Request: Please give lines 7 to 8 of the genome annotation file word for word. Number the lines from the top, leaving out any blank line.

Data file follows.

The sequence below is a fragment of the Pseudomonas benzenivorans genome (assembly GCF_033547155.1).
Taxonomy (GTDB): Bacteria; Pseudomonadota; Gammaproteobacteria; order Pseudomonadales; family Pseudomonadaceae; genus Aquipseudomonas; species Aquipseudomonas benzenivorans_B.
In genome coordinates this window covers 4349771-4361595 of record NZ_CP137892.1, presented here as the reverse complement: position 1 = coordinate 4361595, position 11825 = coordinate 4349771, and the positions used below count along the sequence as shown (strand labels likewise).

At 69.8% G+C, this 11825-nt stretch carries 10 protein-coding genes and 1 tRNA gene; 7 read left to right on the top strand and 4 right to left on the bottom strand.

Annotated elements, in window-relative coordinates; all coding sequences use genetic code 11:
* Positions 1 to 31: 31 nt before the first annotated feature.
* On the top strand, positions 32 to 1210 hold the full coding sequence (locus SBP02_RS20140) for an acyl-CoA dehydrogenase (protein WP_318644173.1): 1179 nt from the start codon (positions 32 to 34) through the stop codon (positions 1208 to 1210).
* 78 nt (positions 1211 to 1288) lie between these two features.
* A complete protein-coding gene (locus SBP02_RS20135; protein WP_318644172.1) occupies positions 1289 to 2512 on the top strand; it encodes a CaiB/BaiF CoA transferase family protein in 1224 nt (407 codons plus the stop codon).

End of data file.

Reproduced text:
* On the top strand, positions 32 to 1210 hold the full coding sequence (locus SBP02_RS20140) for an acyl-CoA dehydrogenase (protein WP_318644173.1): 1179 nt from the start codon (positions 32 to 34) through the stop codon (positions 1208 to 1210).
* 78 nt (positions 1211 to 1288) lie between these two features.